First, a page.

Photography and design project.
This project is themed around the challenges that people with hidden disabilities face. The term ‘hidden disabilities’ is an umbrella term that covers a wide range of challenges that are primarily neurological in their nature.
These can include fibromyalgia, dyslexia, diabetes, sleep disorders, visual or auditory problems that are not necessary cured by the wearing of glasses or hearing aids, Crohn’s disease, aspergers, anxiety, biopolar, autism, lupus... it’s a very long list.
The inspiration for this piece, my final major project, came from talking to people who have neurological problems and considering appropriate responses. For the purposes of narrowing down the research within the timescale set for the project, I concentrated on dyspraxia because it’s something I know a lot about.
I was moved by the account of a young lady with dyspraxia who, due to severe, high functioning balance issues, was sat on the seats on a train that are reserved for people with disabilities. She is registered disabled and sometimes uses a stick when she’s tired and her balance goes to pieces. As you can imagine train journeys are awful and this one, on packed train, was awful. It was made worse by passengers telling her she had to move as she wasn’t disabled. This induced an anxiety attack and she had to leave the train at the next stop. All because nobody knew was dyspraxia was and she was unable to articulate what it was as her speech is affected when highly stressed.
This story was a common tale sadly. Neuro-typical peoples ignorance about the condition affects the person who has the hidden disability. As communication can be a problem, I devised different ways to collect responses that would make the project accessible. There was a workshop, an online survey and some first person conversations. I also updated this site and received many emails. I also spoke to support organisations.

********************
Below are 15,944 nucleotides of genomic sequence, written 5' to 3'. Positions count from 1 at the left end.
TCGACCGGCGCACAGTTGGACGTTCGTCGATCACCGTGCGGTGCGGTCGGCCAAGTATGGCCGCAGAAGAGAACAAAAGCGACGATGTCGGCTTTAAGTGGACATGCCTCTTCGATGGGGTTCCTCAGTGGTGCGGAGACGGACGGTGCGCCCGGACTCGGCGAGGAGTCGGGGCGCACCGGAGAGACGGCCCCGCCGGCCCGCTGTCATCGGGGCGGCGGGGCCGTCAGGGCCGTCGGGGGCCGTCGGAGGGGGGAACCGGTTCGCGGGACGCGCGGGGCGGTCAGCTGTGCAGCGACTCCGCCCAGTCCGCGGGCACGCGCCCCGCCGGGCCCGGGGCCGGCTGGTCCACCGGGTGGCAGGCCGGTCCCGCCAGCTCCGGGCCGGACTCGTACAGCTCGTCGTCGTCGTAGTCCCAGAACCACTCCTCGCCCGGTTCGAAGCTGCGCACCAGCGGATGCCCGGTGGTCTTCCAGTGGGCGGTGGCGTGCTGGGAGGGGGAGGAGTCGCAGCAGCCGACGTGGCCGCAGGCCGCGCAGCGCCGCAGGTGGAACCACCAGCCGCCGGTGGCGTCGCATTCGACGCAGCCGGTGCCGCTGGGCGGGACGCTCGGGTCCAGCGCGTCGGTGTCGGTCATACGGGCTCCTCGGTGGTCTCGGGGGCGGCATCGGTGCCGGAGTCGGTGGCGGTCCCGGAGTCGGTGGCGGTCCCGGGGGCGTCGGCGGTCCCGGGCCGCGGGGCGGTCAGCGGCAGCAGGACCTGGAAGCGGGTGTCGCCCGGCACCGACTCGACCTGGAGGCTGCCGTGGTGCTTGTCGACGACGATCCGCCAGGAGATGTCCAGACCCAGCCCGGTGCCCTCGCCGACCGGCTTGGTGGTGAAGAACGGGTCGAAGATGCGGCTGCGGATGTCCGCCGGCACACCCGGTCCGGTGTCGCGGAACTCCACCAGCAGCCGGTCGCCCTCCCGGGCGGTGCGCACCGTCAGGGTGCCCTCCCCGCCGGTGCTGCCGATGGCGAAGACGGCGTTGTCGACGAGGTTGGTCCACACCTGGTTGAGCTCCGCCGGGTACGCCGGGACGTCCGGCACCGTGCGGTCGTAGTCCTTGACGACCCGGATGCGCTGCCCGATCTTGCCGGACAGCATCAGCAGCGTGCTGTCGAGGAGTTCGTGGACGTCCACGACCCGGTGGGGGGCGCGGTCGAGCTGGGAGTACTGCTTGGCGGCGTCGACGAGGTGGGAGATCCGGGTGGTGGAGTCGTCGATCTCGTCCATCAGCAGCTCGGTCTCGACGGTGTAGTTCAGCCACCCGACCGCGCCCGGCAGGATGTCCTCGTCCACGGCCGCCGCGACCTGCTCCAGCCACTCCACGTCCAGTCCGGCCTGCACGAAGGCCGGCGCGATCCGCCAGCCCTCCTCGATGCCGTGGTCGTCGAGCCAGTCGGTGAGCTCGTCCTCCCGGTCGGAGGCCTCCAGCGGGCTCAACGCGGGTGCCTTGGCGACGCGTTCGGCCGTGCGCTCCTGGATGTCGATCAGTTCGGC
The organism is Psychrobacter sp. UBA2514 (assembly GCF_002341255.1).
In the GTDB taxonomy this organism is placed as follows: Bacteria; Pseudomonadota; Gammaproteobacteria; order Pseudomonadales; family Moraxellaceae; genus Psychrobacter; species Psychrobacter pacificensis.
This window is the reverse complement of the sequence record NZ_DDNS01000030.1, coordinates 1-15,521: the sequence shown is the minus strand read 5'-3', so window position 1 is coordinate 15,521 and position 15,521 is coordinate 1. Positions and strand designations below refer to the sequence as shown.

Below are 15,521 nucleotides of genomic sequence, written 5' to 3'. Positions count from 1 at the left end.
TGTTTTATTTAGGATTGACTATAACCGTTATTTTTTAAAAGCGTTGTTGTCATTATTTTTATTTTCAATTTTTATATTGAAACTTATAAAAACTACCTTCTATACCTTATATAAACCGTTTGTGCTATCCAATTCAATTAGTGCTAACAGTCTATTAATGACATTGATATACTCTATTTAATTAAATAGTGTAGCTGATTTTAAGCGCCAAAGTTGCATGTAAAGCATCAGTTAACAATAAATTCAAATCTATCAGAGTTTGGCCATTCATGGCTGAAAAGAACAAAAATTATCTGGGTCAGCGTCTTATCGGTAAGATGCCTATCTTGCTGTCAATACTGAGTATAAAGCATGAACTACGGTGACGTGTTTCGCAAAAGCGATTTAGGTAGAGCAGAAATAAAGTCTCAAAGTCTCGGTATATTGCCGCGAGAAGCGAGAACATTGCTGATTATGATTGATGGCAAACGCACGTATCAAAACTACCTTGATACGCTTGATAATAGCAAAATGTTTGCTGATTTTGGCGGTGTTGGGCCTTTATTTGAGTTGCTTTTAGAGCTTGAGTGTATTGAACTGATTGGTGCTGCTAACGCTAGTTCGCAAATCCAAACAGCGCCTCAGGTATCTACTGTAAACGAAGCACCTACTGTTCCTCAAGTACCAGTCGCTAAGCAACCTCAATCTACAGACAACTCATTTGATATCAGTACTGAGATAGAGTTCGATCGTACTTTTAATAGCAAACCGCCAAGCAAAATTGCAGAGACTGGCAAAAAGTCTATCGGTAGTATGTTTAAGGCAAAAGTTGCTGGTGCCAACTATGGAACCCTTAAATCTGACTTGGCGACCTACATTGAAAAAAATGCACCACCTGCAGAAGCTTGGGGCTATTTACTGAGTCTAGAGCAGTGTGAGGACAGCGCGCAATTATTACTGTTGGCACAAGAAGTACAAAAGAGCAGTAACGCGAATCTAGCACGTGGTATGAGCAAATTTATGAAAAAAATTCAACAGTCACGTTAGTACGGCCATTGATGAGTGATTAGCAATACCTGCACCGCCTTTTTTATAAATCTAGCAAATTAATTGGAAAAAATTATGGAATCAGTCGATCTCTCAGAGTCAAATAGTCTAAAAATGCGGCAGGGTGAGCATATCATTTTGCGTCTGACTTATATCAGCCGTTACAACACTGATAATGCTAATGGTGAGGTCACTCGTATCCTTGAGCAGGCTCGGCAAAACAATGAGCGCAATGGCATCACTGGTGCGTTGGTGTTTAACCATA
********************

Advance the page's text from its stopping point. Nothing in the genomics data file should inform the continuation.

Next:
At the workshop we looked at the material available. Tools sold by groups and foundations comprise of factsheets, pens or pencils with grip and an assortment of promotional pieces including a wristband, hats and trolley coins. The factsheets came under special scrutiny. Whilst the content is clearly peer reviewed and offers advice from specialists, I was surprised to see it laid across an A4 page with very long line lengths with little visual divisions. This makes it hard to digest for most adults (see http://baymard.com/blog/line-length-readability) and worse for some dyspraxics.
Realistic appraisals of dyspraxia are important, but they are also rather miserable. Reading though each area it is easy to worry that one might be more high functioning in some areas than I assumed, despite a professional diagnosis. When I tried to find a positive role model there was very little evidence. At least material I wanted to read was set in a typeface I found accessible and in a design that wasn't aimed at kids. Even the unit at Goldsmiths use a child's drawing in their monthly newsletter! Anyone researching this disability to find help for a friend might be forgiven for assuming one could outgrow it.